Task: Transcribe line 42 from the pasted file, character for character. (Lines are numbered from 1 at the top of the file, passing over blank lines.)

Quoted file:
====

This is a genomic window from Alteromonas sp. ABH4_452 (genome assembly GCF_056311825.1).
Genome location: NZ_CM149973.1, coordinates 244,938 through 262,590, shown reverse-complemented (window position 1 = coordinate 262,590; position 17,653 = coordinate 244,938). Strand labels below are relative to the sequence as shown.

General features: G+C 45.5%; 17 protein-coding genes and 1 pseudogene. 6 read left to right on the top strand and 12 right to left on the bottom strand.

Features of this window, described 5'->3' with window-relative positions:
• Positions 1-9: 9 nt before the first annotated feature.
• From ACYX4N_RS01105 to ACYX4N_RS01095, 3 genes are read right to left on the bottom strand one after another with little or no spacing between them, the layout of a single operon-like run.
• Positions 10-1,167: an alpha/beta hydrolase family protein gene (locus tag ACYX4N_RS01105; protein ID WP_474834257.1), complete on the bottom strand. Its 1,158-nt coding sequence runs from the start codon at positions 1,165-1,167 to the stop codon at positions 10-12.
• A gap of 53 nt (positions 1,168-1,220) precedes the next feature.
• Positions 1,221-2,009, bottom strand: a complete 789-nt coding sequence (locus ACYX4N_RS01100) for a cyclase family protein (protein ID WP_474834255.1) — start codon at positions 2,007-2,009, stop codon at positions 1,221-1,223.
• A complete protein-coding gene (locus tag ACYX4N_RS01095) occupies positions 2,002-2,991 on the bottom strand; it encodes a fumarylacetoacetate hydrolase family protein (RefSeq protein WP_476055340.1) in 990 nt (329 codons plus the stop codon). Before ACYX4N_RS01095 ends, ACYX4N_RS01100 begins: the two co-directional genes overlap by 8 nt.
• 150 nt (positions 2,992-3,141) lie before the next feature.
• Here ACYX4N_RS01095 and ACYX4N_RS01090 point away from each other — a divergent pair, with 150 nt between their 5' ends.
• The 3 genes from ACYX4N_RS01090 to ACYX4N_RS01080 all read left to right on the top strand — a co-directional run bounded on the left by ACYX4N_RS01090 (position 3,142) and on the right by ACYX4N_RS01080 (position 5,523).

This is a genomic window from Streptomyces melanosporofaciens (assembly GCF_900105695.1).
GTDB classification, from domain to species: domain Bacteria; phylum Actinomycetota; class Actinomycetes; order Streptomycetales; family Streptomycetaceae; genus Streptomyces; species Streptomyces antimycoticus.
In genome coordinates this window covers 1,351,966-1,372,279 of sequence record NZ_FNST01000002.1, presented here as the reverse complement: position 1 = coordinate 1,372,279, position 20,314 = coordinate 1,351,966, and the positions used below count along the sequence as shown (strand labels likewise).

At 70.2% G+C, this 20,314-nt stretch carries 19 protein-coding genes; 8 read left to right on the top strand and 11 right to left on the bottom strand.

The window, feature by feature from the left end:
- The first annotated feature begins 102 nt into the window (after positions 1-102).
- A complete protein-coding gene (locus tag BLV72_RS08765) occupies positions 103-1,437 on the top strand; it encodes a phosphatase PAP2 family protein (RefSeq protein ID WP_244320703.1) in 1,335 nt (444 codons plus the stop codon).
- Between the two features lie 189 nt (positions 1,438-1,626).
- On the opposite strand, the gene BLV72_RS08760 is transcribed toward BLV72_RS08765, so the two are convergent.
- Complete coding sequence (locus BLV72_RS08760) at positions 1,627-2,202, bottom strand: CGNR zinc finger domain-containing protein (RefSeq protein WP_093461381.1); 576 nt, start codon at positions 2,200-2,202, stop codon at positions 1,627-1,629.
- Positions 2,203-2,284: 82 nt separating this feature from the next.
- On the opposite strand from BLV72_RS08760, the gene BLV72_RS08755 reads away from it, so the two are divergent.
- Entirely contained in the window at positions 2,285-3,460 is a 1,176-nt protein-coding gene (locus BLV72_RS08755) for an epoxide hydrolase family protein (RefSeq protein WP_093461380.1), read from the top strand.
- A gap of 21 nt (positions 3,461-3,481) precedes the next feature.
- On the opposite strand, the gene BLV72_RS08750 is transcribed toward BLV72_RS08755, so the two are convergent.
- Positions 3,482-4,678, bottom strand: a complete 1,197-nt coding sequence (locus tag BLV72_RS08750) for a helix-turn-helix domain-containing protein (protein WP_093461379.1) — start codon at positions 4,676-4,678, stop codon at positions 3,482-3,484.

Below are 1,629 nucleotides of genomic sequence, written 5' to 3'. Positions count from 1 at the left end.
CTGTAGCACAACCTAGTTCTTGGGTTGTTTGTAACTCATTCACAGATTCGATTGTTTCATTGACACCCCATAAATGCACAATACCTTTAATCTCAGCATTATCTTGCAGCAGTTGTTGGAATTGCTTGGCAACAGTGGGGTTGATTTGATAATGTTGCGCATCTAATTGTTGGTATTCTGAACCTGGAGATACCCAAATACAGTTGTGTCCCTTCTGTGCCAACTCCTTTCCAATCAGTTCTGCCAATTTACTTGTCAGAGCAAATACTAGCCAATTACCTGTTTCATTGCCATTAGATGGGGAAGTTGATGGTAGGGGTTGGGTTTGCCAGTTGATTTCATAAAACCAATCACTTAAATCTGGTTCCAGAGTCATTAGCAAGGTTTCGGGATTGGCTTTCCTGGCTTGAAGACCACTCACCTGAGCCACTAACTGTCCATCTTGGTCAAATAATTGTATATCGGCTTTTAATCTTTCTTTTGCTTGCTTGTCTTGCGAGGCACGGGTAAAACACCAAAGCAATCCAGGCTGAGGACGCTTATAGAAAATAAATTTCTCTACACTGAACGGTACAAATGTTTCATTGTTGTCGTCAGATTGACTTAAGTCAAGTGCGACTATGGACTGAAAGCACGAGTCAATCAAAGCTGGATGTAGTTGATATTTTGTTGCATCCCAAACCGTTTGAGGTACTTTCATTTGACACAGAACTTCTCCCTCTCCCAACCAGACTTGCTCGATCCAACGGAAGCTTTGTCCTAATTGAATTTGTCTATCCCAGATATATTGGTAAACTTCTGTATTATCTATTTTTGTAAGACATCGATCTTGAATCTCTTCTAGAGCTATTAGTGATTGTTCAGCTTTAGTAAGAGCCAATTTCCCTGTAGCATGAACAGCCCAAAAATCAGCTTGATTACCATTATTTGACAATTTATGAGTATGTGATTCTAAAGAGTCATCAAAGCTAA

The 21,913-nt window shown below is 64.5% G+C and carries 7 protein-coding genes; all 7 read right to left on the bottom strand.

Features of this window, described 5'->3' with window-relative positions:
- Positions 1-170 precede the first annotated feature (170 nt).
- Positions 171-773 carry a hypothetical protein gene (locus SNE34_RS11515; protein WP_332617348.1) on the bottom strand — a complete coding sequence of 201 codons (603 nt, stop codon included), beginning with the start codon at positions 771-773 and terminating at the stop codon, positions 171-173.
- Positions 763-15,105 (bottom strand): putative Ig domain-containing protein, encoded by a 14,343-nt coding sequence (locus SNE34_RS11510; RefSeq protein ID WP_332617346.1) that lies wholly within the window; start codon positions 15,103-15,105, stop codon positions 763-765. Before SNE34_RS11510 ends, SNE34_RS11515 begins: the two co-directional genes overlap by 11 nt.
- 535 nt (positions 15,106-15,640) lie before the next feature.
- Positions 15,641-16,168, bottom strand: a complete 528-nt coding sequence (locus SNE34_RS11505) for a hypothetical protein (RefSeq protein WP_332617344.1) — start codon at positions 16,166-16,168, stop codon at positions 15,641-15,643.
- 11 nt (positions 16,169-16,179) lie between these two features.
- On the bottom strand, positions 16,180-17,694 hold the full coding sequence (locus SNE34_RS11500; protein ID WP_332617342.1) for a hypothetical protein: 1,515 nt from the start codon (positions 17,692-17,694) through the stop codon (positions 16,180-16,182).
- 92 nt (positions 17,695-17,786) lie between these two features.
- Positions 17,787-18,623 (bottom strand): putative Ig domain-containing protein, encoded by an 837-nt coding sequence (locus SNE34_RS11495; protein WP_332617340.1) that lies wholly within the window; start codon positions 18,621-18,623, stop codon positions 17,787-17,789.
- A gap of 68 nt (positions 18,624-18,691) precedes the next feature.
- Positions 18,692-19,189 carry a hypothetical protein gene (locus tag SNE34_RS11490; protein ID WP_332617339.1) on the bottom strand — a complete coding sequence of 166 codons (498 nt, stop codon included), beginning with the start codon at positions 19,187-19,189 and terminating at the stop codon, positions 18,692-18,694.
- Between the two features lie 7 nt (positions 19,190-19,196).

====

- Positions 17,787-18,623 (bottom strand): putative Ig domain-containing protein, encoded by an 837-nt coding sequence (locus SNE34_RS11495; protein WP_332617340.1) that lies wholly within the window; start codon positions 18,621-18,623, stop codon positions 17,787-17,789.